In I Smile Back you have written a direct, if unintentional, rebuke to mumblecore bullshit like Greta Gerwig and Noah Baumbach’s Mistress America. Where the latter is coy and hides its arch and ultimately empty purpose behind layers of artifice, I Smile Back just spits it intentions right in your eye.
Sarah Silverman is not high on my list of actresses that I ever expected to admire. But in I Smile Back, Silverman displays the same fearlessness that Charlize Theron so readily employed in 2003’s Monster. There is, however, an ambiguity to Silverman’s performance that is finely tuned. Is she simply someone who suffers from a quiet but profound mental illness? Or has she succumbed to an unrepentant self-indulgence that is only made more unpalatable by her state of cartoonish privilege?
This is a film and a performance that has one thing on its mind—an unsentimental portrayal of just how ugly and existentially empty life can be, even in what seem to be idyllic circumstances. And if that is not necessarily an original concept, the depth and unflinching nature of this film certainly holds it apart from its lesser brethren.
One of the most interesting aspects of a film that is otherwise episodic and choppy—the narrative concerns itself far more with chipping away at the core of Silverman’s character than any specific plot points—is how often the tropes inherent to films about addiction and recovery are subverted. Each time the usual event occurs—reuniting with an absent father or the now clichéd epiphany about how some behaviors are destructive not only to the person engaged in them but to everyone attached to that person—the film turns away from what is expected. Instead we have a scene of a drunken Silverman masturbating on her young daughter’s bedroom floor, while holding a teddy bear. I Smile Back is filled with moments just like that.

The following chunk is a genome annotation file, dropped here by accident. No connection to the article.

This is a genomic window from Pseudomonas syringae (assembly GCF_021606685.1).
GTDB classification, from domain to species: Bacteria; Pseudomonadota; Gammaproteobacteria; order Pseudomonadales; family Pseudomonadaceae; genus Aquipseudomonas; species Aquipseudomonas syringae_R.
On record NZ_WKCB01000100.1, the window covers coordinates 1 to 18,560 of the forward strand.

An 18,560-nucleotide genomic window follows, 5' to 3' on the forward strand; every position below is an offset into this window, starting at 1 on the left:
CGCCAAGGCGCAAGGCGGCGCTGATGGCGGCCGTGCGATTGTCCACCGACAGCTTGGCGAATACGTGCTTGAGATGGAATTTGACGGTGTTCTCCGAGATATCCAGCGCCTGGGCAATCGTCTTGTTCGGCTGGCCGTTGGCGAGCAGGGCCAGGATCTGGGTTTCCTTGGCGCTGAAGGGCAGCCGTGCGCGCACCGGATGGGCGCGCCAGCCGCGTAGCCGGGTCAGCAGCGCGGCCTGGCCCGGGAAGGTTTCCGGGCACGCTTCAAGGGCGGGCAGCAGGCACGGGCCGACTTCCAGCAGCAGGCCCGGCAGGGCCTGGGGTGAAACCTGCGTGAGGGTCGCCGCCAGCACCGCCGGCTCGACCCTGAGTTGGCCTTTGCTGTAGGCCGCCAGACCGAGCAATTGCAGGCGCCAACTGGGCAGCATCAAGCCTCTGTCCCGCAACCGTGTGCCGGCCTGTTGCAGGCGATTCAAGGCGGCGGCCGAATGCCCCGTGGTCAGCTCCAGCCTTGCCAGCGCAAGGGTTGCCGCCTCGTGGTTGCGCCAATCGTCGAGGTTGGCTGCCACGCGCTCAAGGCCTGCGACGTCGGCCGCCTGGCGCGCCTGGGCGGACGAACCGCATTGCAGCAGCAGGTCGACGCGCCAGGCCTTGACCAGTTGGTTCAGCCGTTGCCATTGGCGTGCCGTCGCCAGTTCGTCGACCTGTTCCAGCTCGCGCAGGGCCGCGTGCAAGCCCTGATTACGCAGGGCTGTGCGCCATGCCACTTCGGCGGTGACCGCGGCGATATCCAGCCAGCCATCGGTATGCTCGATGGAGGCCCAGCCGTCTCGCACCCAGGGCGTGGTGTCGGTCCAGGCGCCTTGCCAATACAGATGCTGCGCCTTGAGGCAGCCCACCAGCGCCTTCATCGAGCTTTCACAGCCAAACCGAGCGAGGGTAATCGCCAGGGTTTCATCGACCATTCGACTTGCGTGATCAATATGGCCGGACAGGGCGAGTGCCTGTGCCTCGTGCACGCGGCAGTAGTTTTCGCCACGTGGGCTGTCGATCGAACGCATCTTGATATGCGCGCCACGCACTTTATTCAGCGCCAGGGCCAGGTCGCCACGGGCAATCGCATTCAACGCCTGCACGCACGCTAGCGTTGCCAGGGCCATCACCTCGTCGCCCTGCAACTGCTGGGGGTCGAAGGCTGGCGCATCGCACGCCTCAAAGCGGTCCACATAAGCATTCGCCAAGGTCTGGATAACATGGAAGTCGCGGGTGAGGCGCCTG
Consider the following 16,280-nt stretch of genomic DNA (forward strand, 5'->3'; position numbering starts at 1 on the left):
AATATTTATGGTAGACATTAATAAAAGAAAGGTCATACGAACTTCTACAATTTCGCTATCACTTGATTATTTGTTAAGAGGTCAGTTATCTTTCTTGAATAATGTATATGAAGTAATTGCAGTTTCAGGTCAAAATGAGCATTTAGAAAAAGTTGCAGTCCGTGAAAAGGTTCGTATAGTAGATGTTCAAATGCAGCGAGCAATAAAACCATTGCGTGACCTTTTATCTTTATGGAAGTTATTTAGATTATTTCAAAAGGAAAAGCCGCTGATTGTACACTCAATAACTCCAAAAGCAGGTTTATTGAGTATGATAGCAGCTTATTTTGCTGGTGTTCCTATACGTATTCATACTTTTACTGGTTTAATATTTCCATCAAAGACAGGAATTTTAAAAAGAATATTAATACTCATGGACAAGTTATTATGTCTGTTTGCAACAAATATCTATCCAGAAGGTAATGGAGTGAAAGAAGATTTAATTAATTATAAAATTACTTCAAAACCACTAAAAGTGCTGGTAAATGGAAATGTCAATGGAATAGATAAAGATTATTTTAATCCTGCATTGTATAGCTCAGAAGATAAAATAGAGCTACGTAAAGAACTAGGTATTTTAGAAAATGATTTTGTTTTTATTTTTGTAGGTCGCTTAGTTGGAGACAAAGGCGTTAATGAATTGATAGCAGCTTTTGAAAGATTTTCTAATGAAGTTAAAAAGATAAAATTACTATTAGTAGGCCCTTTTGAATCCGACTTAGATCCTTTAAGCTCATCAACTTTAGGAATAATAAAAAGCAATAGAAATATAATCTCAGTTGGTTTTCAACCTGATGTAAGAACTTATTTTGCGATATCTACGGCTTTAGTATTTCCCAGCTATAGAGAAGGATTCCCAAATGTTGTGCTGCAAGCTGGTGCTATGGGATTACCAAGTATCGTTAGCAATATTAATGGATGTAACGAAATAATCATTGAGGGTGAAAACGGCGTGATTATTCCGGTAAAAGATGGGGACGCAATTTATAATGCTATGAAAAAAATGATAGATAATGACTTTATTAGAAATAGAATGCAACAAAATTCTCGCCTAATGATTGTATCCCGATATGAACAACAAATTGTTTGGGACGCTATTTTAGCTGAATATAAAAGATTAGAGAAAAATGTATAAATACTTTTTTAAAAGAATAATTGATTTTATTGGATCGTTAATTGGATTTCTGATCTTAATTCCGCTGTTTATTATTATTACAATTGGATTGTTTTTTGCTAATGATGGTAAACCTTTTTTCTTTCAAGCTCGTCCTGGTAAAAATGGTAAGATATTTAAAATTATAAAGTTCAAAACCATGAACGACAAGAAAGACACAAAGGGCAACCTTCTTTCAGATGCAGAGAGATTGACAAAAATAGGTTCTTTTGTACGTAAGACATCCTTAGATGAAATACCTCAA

The unsettling core of the whole project is the effort made to present Silverman’s illness as part of her character rather than the whole of it. I Smile Back refuses to shift the weight entirely off of the protagonist’s shoulders despite her obvious and very real illness. It is here that the film treads on some dangerous but important ground: it understands that while mental illness is tangible and real there comes a point that whatever the initial circumstance, choices we make often have irrevocable consequences. And that no one, especially when children are involved, has carte blanche—however unfair the circumstances of their existence.
I Smile Back is a vaccination against a particular kind of Oprah-esque, feel-good nonsense that is often employed in portrayals of addiction and depression. It is also a tremendous performance by a woman playing an almost entirely unsympathetic character. Silverman makes a strong case for herself as a modern day female equivalent to Travis Bickle. Both are repugnant and still also caught in the throes of something they can’t really control or understand.
I believe Sarah Silverman would have made John Cassavetes a happy man, and I can’t think of higher praise for an actress. You gave her the raw material to make that hyperbolic praise difficult to refute, Paige, and while I won’t thank you for it, I still respect the hell of out what you both managed to create.